Our sympathies to the family of Monty Hall, who died Saturday at 96 (and yes, his daughter referred to in the linked story is actress/singer Joanna Gleason, known for many TV, movie and stage roles). Monty Hall hosted several game shows, but he was most famous for the entertainingly goofy “Let’s Make A Deal,” which he hosted on various outlets for 28 years, a run that nearly equals Johnny Carson’s. It was the show where audience members dressed in ridiculous costumes to try to grab his attention, and always had to sweat over whether to take Door Number 1, 2 or 3, or trade away their winnings for what the lovely Carol Merrill had in the mystery box.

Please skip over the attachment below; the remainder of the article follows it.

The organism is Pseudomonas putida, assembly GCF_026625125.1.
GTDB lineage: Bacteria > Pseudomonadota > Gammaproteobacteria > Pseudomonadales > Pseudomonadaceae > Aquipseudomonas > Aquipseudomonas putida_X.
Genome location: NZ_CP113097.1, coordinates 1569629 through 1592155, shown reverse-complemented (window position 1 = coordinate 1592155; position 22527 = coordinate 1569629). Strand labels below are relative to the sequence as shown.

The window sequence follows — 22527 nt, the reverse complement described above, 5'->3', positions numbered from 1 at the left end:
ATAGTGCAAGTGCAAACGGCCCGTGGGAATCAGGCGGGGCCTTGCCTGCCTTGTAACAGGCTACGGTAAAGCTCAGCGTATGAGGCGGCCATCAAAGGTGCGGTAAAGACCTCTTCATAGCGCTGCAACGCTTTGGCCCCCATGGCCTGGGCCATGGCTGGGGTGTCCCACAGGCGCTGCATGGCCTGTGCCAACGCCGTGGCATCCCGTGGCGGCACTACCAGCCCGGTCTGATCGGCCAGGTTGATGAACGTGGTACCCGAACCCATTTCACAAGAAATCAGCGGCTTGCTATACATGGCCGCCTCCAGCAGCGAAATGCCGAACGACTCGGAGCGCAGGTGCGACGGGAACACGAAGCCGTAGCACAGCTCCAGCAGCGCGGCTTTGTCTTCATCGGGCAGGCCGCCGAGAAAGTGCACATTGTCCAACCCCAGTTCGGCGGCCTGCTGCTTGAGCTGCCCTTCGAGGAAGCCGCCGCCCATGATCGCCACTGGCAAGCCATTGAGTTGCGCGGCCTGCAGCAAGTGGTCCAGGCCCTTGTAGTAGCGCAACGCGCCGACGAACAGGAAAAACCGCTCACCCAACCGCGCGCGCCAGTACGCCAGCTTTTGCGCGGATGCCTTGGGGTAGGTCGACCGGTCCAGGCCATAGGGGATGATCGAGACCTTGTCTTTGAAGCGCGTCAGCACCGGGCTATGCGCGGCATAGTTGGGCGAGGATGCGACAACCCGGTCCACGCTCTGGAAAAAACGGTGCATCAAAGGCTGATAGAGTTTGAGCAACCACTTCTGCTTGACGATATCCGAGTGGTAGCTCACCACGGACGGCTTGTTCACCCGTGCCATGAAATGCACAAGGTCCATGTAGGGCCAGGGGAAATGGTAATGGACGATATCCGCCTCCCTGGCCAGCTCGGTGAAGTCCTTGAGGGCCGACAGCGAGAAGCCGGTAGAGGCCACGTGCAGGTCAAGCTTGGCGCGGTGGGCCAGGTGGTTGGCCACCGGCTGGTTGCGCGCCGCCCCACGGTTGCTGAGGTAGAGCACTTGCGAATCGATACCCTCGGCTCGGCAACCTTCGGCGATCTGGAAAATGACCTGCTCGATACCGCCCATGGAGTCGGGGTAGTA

“Let’s Make A Deal” was addictive fun, but it was also the only game show that inspired a serious statistical probability puzzle known as the Monty Hall Problem. It asks that if given a choice of one of three doors that are hiding one good prize and two bad ones, and one of the bad ones is revealed to be behind a door you didn’t pick, do you improve your odds of winning if you switch to the other door that you didn’t originally pick? It seems illogical, but you actually do improve your chances. At the link is an explanation and an online game that lets you test it yourself. It’s amazing what you can learn from people dressed in cow costumes: